Morgan County government is currently mulling over a compromise proposed by the City of Madison regarding a request concerning the coming Georgia Safari Conservation Park.
Mike Conrads requested that the City of Madison sign off on a “deannexation,” in order to release 92 acres of Conrads’ property that falls within the city’s jurisdiction. According to Tara Cooner, Morgan County Planner, because of flood plains and other topographical issues within the current 500-acres designated for the zoo, part of the park will need to be on part of Conrads’ land that falls within the city limits. Conrads is partnering with Bill Killmer, chief executive officer for the Georgia Sarfari Conservation Park.
Conrads is seeking the de-annexation to put the land designated for the zoo under one government entity’s zoning classification and development procedures and standards. Conrads noted in previous public meetings that the City of Madison does not currently have a zoning classification for a zoo. Conrads appeared before the Madison Mayor and City Council earlier this year to try and persuade the council to approve relinquishing the land to the county.
Morgan County government expressed willingness in recent months to accept the city’s relinquishment of the land, but city officials have been adamantly opposed to the request and tabled the matter while looking for alternative solution. City Planner Monica Callahan reached out to County Planner Chuck Jarrell this week to present a “mirror zoning” option for the 92 acres of land to see if the county would be willing to accept it.
According to Director of City Planning Monica Callahan, mirror zoning is creating a special zoning subset shared by both government entities in order to achieve identical zoning standards and procedures.
“You basically both have a zone, and you create a new subset zoning with each community adopting that zone. Everybody is using the same regulations, and any developer that comes in can work under one, unified standard,” explained Callahan. “They will simply copy everything they have for county zoning for a new planned development districts, so we will be able to mirror everything to meet the county’s approval.”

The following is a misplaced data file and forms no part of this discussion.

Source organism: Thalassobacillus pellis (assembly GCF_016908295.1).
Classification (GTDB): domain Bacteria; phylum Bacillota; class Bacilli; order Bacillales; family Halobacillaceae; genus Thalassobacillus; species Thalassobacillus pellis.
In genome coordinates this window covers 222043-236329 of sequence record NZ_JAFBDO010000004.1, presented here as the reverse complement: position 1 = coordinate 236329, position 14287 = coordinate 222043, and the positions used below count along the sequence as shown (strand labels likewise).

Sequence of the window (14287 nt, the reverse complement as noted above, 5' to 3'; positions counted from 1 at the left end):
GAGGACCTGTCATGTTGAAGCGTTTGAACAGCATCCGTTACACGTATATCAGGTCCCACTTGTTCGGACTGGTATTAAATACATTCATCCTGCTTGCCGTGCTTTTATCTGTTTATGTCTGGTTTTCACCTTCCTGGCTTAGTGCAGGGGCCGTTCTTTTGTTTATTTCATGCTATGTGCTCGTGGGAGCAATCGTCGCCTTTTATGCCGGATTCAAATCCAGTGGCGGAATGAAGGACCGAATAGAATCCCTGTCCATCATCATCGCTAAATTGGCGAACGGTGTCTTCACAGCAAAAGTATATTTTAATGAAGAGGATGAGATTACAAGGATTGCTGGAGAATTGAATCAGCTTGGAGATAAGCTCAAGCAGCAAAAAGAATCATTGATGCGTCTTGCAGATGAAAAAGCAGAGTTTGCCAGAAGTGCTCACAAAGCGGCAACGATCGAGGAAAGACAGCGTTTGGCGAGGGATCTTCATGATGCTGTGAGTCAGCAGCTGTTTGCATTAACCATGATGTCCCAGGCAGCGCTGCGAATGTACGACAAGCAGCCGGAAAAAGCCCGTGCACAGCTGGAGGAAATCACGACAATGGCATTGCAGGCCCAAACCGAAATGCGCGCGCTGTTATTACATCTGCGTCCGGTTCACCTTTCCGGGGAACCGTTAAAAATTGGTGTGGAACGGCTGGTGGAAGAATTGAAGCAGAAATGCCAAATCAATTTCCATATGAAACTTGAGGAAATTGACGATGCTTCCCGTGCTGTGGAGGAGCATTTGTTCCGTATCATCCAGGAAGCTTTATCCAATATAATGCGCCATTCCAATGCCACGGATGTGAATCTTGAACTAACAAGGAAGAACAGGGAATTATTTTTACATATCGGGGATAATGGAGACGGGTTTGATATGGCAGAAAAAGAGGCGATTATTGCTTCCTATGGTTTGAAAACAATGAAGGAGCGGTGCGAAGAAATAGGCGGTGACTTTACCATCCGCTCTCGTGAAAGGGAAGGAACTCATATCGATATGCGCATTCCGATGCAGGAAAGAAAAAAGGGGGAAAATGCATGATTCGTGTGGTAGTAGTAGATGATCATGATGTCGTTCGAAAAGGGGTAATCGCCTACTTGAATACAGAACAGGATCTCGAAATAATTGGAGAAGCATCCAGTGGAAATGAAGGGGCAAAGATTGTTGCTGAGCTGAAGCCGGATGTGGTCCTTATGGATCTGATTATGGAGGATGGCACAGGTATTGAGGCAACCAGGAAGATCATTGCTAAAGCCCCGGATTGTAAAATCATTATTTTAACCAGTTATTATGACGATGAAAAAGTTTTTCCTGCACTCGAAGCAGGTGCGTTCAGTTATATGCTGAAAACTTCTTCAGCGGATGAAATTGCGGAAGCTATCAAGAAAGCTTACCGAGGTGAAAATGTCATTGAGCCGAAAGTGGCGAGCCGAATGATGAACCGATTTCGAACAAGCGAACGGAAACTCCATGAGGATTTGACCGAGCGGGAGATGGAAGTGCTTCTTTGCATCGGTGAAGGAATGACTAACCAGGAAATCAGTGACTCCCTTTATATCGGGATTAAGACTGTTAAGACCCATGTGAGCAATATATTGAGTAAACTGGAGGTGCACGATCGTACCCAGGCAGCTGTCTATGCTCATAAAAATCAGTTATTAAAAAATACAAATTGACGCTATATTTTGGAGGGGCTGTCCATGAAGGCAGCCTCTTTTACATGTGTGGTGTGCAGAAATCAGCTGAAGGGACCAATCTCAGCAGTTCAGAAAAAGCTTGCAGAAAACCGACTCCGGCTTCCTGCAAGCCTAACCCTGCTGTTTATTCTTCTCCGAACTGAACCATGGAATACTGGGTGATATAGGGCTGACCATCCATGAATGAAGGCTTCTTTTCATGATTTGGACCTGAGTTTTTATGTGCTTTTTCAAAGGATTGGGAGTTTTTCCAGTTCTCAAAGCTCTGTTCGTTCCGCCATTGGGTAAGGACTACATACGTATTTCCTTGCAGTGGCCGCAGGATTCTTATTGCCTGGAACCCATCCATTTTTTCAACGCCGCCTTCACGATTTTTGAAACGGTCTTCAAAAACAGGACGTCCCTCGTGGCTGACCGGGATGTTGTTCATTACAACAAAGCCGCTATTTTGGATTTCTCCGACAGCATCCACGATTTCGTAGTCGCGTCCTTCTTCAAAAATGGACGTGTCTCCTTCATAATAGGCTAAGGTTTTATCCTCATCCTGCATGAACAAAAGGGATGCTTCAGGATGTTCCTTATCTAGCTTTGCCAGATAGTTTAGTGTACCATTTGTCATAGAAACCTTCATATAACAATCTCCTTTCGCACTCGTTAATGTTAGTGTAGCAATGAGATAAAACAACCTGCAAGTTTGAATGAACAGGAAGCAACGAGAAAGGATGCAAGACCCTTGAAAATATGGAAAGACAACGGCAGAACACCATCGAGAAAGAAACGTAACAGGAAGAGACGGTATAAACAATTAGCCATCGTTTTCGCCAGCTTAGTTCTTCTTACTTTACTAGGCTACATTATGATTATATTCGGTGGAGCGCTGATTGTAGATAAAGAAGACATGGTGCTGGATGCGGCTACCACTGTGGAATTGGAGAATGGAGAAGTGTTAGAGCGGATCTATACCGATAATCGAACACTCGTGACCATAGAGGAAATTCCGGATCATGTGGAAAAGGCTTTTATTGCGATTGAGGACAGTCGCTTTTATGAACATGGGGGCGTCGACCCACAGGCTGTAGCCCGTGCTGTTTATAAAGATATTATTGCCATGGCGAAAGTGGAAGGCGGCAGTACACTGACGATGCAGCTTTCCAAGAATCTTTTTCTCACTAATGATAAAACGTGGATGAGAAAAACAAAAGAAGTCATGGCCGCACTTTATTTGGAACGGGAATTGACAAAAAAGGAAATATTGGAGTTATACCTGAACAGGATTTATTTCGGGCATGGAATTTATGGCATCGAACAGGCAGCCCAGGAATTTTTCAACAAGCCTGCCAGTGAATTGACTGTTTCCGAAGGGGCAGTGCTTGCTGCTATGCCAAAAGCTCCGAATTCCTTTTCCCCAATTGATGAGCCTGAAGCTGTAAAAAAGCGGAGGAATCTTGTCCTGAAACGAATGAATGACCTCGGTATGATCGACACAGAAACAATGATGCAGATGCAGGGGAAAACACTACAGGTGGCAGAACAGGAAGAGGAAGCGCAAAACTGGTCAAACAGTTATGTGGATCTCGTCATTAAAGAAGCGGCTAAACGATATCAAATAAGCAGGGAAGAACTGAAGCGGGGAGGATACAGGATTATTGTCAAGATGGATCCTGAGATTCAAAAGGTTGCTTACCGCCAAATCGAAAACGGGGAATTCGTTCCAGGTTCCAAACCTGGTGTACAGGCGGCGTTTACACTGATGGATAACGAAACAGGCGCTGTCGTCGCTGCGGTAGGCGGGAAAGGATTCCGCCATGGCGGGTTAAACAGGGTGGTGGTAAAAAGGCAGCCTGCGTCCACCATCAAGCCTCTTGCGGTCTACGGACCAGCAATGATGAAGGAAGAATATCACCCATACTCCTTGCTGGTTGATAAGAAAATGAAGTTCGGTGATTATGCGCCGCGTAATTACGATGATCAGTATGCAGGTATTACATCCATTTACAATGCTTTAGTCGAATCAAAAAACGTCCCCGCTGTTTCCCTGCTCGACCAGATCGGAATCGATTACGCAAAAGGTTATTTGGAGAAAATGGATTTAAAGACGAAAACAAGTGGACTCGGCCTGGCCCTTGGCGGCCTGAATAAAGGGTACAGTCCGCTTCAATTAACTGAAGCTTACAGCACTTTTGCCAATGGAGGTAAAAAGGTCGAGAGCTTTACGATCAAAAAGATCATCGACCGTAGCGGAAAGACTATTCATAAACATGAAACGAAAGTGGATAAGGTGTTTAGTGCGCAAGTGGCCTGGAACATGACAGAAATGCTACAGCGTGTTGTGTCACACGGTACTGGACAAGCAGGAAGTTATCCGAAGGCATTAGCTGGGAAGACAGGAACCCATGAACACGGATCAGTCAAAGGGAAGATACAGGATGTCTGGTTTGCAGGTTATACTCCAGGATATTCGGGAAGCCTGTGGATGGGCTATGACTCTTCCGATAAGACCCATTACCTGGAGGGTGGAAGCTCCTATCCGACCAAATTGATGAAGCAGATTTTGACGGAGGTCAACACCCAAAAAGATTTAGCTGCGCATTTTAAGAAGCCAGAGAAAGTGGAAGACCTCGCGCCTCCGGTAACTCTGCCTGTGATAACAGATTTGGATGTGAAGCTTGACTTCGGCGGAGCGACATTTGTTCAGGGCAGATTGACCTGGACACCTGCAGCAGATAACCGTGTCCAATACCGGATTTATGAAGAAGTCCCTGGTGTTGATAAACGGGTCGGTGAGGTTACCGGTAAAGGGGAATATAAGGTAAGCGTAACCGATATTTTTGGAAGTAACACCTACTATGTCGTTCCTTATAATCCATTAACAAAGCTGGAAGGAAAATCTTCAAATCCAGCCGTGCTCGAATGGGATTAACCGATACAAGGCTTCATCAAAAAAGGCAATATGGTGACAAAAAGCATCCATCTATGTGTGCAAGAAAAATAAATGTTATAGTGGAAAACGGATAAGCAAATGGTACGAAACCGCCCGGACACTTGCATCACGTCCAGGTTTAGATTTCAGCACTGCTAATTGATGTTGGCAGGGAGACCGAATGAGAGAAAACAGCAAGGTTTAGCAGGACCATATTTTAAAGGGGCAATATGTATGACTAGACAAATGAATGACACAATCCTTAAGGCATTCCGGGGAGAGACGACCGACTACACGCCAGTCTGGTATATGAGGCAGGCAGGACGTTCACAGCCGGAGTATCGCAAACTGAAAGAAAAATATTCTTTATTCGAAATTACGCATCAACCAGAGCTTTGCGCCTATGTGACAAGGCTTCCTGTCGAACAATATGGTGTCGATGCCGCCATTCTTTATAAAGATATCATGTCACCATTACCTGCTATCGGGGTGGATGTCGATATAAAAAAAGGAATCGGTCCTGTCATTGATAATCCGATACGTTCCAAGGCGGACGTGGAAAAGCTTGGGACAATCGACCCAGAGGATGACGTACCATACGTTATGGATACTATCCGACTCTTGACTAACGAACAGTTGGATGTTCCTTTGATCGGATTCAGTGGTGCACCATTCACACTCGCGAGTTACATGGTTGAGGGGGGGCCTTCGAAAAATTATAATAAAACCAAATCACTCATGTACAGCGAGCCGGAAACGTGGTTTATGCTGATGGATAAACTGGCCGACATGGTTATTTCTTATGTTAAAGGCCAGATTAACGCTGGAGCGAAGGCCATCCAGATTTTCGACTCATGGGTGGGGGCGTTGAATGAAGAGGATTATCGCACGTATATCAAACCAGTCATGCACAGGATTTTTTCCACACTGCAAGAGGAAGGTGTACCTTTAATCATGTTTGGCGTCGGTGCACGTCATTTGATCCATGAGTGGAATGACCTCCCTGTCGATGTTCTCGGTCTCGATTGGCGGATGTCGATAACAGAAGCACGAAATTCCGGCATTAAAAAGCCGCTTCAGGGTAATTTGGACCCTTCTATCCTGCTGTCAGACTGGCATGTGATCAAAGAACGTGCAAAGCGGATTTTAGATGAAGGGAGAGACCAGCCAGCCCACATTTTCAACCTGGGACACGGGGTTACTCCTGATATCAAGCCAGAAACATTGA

According to Callahan, County Planner Jarrell has asked for a formal proposal for the county leaders to review regarding the matter. Callahan plans to submit the formal request this week.
“The request pretty much establishes a mirror zone, with the county would do the inspection of all facilities. There is only one ordinance reference,” explained Callahan at Monday night’s regular meeting.
If the city were to adopt a mirror zone to accommodate the zoo, the city’s signage and state water protection requirements would have to be altered for those 92 acres.
City Manager David Nunn believes entering into an Intergovernmental Agreement with the County regarding the mirror-zoning for the zoo land will help ease any concerns over the city and county working together peacefully and efficiently.
“There have been some questions about the ability and the willingness of the city to work through any complications,” said Nunn of concerns that the city and county cannot work well together. “The overarching agreement would be an IGA that would lay all this out,” said Nunn.
Nunn emphasized the city’s support for the project in general and commitment to working with the county to ensure the zoo does not face any unnecessary obstacles.
“The City has been a big fan of the whole prospect,” said Nunn. “We are removing any impediments, we are removing any barriers to the development—perceived, real or otherwise—that this line in the pasture that you can’t see poses. The request is to diminish the city’s size by 92 acres. My opinion is that it’s a dangerous precedent to do that for no good reason. I respectfully disagree that because the perception is that the city and the county cannot sit in the same room and get along—and I disagree with that—we most certainly can and we do. It’s been my commitment to remove any barriers. We will not let anything get in the way of this. We do not want the fact that part of this lies within the city to have any impact whatsoever. We want that to disappear without such a drastic stand of decreasing the city’s size but 90 acres or more. “
County leaders will review the city’s proposal before further action is taken by city officials.